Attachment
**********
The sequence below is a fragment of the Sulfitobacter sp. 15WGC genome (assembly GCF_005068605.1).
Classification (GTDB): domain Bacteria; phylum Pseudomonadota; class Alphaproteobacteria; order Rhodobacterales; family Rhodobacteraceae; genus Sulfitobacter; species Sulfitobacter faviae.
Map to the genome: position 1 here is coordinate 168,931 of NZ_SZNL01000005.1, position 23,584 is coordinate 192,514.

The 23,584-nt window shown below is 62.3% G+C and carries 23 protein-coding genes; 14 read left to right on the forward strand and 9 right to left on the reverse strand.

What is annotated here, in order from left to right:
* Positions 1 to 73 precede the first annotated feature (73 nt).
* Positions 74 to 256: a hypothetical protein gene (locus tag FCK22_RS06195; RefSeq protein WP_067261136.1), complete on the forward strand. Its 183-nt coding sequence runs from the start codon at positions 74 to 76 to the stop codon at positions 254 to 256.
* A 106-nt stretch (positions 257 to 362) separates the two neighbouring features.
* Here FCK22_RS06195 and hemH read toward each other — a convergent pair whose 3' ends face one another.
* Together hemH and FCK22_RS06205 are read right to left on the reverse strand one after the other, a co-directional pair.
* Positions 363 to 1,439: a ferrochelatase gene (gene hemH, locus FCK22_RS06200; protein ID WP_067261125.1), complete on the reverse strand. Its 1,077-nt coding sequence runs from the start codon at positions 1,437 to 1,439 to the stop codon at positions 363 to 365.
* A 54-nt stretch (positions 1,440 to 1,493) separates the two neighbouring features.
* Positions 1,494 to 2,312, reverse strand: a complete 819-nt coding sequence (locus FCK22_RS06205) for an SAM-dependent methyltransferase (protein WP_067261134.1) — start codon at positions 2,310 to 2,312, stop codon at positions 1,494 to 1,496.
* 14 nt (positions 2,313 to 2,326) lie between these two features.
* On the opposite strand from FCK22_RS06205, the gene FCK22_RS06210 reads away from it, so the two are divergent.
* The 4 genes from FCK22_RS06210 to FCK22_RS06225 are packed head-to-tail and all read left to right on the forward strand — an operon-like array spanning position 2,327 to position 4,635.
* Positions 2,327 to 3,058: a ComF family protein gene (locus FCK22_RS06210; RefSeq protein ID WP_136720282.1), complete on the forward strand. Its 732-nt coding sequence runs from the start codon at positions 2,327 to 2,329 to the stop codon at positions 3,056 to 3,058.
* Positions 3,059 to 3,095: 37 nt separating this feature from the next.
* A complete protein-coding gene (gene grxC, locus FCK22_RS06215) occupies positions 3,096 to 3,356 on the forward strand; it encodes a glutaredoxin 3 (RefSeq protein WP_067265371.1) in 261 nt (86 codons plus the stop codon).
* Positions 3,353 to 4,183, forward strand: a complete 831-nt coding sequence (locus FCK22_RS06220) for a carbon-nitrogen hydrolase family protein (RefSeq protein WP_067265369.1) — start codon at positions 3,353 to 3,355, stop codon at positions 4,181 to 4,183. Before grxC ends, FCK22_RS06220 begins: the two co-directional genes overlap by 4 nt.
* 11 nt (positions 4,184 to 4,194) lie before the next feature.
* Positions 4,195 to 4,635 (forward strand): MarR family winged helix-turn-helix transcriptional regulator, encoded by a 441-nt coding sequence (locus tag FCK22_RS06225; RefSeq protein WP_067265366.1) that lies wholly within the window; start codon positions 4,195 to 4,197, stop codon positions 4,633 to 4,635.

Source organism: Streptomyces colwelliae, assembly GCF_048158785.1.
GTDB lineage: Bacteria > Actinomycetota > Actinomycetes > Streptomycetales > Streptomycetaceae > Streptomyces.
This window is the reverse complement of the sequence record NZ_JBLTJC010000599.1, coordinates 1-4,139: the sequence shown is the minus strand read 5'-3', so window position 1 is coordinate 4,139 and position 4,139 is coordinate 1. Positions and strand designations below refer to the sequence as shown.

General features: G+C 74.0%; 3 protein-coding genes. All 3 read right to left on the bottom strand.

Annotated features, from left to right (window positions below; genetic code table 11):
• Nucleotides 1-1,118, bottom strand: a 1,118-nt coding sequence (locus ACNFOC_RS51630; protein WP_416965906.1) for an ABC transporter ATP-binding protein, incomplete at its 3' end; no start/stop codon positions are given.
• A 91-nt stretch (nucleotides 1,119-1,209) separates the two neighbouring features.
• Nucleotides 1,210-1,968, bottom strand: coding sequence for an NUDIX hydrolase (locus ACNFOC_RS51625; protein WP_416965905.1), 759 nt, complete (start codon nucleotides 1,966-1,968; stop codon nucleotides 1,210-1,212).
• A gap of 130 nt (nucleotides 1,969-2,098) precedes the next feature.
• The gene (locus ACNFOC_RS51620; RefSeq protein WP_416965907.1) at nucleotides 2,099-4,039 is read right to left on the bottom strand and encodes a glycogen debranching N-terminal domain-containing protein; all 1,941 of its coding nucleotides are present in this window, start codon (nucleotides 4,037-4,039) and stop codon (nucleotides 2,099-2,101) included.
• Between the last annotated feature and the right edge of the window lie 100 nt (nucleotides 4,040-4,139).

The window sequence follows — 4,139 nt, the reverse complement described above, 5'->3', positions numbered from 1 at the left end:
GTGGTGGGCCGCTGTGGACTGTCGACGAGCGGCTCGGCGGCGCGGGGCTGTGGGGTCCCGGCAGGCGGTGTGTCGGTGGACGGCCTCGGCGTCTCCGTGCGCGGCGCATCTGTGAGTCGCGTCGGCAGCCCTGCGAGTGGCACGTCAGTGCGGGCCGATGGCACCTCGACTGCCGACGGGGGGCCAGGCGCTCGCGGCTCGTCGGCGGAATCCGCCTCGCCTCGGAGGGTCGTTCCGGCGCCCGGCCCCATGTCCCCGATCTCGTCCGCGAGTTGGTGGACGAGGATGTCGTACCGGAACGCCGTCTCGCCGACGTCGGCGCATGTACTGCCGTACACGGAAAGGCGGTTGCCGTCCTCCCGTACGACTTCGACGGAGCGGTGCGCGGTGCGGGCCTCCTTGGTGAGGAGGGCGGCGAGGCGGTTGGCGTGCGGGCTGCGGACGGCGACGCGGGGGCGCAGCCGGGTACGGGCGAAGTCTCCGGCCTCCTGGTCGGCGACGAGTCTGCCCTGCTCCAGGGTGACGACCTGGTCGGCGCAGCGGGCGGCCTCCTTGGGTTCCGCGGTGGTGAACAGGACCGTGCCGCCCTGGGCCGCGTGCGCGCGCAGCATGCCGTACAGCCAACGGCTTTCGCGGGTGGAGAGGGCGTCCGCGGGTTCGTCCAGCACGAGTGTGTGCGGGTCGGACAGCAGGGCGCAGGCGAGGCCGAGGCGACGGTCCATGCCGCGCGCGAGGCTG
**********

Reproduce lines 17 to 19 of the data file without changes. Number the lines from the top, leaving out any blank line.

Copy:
* Positions 2,327 to 3,058: a ComF family protein gene (locus FCK22_RS06210; RefSeq protein ID WP_136720282.1), complete on the forward strand. Its 732-nt coding sequence runs from the start codon at positions 2,327 to 2,329 to the stop codon at positions 3,056 to 3,058.
* Positions 3,059 to 3,095: 37 nt separating this feature from the next.
* A complete protein-coding gene (gene grxC, locus FCK22_RS06215) occupies positions 3,096 to 3,356 on the forward strand; it encodes a glutaredoxin 3 (RefSeq protein WP_067265371.1) in 261 nt (86 codons plus the stop codon).